Cool research result of the day: predicting preeclampsia

Researchers at the University of Iowa published a paper today with some very cool, highly impactful results related to understanding preeclampsia: a dangerous hypertensive disorder in pregnant women known for rapid onset. Preeclampsia is life-threatening for both the mother and the baby. Today there is no test that predicts who is at risk for preeclampsia during pregnancy.

The researchers started with an observation: in other known hypertensive disorders, blood tests showed high levels of a hormone called vasopressin which is secreted by the pituitary gland. They suspected that vasopressin might have a role in preeclampsia as well. So they conducted an experiment in which they gave vasopressin injections to pregnant mice.  Those mice then showed many of the classic symptoms of preeclampsia.

Unfortunately, vasopressin levels in the bloodstream can fluctuate rapidly, so even if those levels were sometimes elevated early on in the pregnancy of a woman at high risk for developing preeclampsia, it would be a hit-or-miss endeavor to try to take a blood sample at the right time. But fortunately, there is another chemical, copeptin, which is secreted into the bloodstream simultaneously with vasopressin, and copeptin stays around much longer with steadier levels. The researchers studied blood samples throughout the pregnancy of a large number of women, and found that women who later developed preeclampsia had consistently higher levels of copeptin, starting as early as six weeks into the pregnancy.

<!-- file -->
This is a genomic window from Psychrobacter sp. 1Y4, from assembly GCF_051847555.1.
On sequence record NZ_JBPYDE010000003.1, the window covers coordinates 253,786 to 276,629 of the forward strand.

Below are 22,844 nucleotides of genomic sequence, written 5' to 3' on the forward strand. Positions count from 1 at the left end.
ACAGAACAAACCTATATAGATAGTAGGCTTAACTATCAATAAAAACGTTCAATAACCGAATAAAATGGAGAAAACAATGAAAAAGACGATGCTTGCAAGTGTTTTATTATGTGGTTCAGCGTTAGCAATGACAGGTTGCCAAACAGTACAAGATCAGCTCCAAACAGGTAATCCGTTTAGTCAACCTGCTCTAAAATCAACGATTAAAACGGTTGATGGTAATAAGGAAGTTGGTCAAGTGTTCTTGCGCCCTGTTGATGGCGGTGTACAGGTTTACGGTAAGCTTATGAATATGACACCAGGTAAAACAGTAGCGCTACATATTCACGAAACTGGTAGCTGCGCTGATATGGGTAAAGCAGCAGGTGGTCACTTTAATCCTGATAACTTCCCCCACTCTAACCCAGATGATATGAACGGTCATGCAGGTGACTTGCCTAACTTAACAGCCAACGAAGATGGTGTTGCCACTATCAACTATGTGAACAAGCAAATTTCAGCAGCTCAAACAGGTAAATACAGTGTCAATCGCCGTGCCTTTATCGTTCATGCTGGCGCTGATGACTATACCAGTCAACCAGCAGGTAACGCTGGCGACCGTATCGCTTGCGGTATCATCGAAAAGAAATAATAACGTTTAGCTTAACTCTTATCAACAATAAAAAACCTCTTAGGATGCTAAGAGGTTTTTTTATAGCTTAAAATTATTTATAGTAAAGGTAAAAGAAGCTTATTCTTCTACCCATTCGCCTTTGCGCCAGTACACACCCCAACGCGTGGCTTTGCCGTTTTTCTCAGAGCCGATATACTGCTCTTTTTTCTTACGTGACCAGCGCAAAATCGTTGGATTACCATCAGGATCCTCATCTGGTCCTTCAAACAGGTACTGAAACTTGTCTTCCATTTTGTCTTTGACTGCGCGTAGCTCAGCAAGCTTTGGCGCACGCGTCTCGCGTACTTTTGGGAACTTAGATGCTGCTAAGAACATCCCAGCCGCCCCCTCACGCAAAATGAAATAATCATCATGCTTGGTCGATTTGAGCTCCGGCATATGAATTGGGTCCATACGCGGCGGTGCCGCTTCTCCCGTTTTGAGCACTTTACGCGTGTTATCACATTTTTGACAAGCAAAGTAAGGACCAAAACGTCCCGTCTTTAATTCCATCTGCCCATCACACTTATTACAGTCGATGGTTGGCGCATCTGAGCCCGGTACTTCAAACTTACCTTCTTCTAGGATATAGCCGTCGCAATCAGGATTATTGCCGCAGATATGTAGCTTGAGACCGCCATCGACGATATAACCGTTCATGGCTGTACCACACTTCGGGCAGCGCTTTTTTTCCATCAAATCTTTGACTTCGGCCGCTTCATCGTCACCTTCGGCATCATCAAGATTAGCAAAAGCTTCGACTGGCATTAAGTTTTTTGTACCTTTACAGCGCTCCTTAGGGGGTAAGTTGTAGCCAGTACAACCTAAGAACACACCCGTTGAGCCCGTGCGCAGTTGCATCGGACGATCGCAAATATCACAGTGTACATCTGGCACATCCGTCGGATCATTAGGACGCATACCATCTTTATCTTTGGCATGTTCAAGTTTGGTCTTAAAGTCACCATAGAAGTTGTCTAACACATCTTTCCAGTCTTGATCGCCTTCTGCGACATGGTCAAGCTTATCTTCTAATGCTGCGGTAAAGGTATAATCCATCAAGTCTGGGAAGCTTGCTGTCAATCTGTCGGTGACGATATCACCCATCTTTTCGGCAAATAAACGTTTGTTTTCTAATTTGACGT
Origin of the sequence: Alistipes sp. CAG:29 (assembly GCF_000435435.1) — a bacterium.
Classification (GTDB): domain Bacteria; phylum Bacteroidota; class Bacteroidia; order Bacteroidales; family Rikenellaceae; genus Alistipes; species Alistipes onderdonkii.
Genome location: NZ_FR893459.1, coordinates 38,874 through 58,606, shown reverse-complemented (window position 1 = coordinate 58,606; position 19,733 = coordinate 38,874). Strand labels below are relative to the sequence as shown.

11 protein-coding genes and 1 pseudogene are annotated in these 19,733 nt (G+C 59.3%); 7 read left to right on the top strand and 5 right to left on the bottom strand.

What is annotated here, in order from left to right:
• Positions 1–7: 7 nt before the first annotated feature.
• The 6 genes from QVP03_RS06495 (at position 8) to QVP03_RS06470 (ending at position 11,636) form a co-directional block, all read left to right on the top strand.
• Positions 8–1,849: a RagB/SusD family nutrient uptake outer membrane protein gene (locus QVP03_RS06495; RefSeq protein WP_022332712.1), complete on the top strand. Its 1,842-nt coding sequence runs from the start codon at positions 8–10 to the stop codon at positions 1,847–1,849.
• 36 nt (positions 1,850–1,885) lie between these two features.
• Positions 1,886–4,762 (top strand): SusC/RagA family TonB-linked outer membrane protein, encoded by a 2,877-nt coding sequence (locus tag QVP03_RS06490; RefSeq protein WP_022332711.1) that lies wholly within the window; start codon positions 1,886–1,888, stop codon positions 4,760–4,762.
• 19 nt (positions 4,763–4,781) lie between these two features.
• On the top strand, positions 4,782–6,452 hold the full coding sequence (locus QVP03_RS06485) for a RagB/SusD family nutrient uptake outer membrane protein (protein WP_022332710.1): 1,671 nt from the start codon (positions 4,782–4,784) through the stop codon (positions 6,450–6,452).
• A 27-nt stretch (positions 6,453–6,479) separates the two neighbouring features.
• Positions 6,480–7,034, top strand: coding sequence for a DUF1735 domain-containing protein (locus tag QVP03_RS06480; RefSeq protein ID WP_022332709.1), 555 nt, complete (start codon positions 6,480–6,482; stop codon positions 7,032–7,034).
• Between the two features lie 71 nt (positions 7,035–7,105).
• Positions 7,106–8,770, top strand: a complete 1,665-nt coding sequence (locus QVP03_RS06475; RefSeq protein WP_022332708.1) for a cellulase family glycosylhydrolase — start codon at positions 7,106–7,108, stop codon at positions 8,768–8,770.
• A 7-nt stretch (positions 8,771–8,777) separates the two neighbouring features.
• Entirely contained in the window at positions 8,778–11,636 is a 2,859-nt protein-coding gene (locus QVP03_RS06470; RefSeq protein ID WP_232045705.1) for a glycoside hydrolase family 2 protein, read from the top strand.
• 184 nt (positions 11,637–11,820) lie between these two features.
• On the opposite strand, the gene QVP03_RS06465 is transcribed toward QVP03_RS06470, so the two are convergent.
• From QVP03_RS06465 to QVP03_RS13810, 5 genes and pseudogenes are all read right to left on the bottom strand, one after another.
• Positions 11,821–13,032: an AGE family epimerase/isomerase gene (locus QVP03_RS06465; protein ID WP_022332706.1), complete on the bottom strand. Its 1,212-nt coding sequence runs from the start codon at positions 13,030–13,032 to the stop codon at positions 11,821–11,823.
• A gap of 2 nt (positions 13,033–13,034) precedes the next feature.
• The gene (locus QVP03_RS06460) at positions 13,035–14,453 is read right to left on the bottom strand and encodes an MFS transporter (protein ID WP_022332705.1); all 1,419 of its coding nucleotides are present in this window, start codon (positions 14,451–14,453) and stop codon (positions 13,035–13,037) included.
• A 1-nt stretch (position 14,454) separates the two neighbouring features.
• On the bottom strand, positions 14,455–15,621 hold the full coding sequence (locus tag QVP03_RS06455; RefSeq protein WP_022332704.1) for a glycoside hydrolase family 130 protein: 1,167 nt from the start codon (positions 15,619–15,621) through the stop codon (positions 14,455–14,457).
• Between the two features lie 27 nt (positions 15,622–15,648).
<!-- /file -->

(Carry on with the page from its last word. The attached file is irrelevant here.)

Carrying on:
This is amazing news, as it gives the healthcare community a way to identify women at high risk very early on. Unfortunately there is no cure or preventive therapy¬†— though the vasopressin connection is a good start at finding one — but this would allow for close monitoring of women at risk and rapid response at onset. This will save many lives; 5% to 7% of pregnant women in the US are affected with preeclampsia — about 500,000 per year.

The researchers are doing a follow-on study to see if copeptin levels are also higher in urine samples, which would allow for easier, cheaper testing — and potentially self-administered tests at home.

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